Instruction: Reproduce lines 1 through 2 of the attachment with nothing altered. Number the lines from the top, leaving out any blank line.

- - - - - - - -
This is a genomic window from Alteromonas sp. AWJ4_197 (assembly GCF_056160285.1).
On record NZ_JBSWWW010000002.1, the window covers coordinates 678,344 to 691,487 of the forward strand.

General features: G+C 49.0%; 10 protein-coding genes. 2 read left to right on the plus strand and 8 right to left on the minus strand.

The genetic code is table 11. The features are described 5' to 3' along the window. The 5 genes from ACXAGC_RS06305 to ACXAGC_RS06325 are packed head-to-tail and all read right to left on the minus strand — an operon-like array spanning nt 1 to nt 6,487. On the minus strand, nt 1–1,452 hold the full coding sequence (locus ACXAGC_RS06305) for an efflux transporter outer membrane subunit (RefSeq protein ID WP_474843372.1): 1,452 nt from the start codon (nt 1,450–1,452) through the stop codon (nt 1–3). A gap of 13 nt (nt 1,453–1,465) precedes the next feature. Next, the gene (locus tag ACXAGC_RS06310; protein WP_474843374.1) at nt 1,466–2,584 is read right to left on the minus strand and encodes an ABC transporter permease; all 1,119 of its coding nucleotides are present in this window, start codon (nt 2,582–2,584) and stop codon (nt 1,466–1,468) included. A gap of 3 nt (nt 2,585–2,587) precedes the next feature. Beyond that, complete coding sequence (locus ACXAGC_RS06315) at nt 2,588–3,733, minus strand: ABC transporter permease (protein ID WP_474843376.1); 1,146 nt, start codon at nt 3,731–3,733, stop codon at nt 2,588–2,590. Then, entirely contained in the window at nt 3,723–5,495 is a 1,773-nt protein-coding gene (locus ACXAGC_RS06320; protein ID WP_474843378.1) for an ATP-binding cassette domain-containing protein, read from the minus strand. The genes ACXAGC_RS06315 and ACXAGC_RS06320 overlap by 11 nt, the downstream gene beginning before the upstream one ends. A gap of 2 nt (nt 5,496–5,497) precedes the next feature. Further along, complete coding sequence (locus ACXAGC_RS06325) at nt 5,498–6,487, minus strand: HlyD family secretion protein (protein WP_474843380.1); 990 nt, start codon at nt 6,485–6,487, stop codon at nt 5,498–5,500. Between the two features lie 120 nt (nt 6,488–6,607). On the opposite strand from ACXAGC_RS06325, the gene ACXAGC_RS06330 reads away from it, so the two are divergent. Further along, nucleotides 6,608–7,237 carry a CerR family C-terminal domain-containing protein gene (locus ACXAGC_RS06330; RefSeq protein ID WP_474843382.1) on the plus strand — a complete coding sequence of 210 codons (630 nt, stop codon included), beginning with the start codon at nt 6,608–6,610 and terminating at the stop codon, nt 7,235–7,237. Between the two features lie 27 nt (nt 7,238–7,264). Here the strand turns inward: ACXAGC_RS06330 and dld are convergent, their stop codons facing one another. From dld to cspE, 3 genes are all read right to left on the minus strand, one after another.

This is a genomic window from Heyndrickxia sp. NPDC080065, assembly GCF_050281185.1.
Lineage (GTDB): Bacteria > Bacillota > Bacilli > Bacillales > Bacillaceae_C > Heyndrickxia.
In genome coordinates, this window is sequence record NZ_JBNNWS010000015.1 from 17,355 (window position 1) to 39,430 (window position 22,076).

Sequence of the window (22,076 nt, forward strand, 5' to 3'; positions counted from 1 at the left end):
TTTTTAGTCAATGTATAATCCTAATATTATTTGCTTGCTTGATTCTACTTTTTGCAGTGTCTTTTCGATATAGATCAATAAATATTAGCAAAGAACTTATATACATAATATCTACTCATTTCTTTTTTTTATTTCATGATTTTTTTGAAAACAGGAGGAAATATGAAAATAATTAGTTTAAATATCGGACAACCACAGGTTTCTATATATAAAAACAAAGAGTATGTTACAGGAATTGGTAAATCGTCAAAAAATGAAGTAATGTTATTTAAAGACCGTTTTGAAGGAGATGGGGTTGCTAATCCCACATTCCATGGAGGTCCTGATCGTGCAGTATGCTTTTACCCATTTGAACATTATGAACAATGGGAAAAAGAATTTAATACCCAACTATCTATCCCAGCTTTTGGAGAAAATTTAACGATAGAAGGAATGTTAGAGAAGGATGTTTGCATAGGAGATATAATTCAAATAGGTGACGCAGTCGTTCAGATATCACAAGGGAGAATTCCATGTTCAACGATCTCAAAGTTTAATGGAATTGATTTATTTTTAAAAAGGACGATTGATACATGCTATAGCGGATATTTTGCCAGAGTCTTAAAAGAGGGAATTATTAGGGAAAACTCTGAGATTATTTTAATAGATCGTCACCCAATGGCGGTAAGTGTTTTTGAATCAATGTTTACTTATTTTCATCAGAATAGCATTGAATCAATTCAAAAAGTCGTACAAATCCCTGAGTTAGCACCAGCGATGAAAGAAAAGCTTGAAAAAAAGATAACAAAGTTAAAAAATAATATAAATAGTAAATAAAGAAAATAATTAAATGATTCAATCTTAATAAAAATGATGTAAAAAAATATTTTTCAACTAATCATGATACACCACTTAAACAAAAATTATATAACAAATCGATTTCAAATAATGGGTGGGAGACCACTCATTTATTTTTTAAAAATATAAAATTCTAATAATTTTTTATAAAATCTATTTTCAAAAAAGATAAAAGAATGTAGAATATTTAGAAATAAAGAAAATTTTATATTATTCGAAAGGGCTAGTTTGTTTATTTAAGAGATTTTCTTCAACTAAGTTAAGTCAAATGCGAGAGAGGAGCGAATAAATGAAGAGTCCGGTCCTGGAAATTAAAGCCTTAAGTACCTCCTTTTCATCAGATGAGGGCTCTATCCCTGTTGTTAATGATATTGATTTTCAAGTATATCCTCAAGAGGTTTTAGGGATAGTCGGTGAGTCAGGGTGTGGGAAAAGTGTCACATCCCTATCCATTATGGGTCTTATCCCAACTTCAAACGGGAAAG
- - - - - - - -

This is a genomic window from Alteromonas sp. AWJ4_197 (assembly GCF_056160285.1).
On record NZ_JBSWWW010000002.1, the window covers coordinates 678,344 to 691,487 of the forward strand.